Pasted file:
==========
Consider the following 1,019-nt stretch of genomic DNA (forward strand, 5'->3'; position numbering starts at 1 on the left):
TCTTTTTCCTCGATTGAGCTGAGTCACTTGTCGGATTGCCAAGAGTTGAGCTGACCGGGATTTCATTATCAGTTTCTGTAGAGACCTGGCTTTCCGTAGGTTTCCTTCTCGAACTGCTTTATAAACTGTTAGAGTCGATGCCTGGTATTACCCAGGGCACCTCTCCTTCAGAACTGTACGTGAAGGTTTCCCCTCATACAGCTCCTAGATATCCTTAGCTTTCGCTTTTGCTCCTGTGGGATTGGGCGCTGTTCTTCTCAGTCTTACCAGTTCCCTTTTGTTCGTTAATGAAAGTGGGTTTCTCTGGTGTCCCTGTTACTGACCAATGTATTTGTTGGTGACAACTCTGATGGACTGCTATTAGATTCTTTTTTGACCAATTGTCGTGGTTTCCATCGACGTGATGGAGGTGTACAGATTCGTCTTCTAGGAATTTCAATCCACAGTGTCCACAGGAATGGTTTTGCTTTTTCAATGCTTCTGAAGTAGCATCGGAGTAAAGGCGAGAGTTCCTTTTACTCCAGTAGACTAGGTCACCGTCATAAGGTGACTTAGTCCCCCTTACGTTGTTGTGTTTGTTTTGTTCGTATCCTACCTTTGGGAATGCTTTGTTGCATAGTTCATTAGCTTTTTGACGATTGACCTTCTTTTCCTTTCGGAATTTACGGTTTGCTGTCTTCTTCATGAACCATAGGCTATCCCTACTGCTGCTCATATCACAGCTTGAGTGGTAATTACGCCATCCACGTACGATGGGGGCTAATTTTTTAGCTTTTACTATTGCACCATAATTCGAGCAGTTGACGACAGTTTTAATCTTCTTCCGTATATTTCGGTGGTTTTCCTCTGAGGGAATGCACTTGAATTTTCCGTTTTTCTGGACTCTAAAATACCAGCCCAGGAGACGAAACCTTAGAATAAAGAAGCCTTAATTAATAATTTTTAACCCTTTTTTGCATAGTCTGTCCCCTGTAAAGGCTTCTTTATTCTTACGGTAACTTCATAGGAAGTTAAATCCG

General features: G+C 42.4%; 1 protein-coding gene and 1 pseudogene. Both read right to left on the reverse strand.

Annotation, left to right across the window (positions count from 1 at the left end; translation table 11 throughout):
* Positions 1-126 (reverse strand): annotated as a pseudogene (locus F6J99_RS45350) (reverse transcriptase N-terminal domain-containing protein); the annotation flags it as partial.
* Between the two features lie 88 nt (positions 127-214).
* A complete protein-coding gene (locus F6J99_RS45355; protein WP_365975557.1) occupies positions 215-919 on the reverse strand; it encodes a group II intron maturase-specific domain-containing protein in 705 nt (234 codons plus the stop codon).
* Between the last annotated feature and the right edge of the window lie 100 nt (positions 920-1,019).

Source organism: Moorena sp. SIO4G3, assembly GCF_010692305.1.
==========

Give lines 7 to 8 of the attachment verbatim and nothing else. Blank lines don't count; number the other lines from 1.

* A complete protein-coding gene (locus F6J99_RS45355; protein WP_365975557.1) occupies positions 215-919 on the reverse strand; it encodes a group II intron maturase-specific domain-containing protein in 705 nt (234 codons plus the stop codon).
* Between the last annotated feature and the right edge of the window lie 100 nt (positions 920-1,019).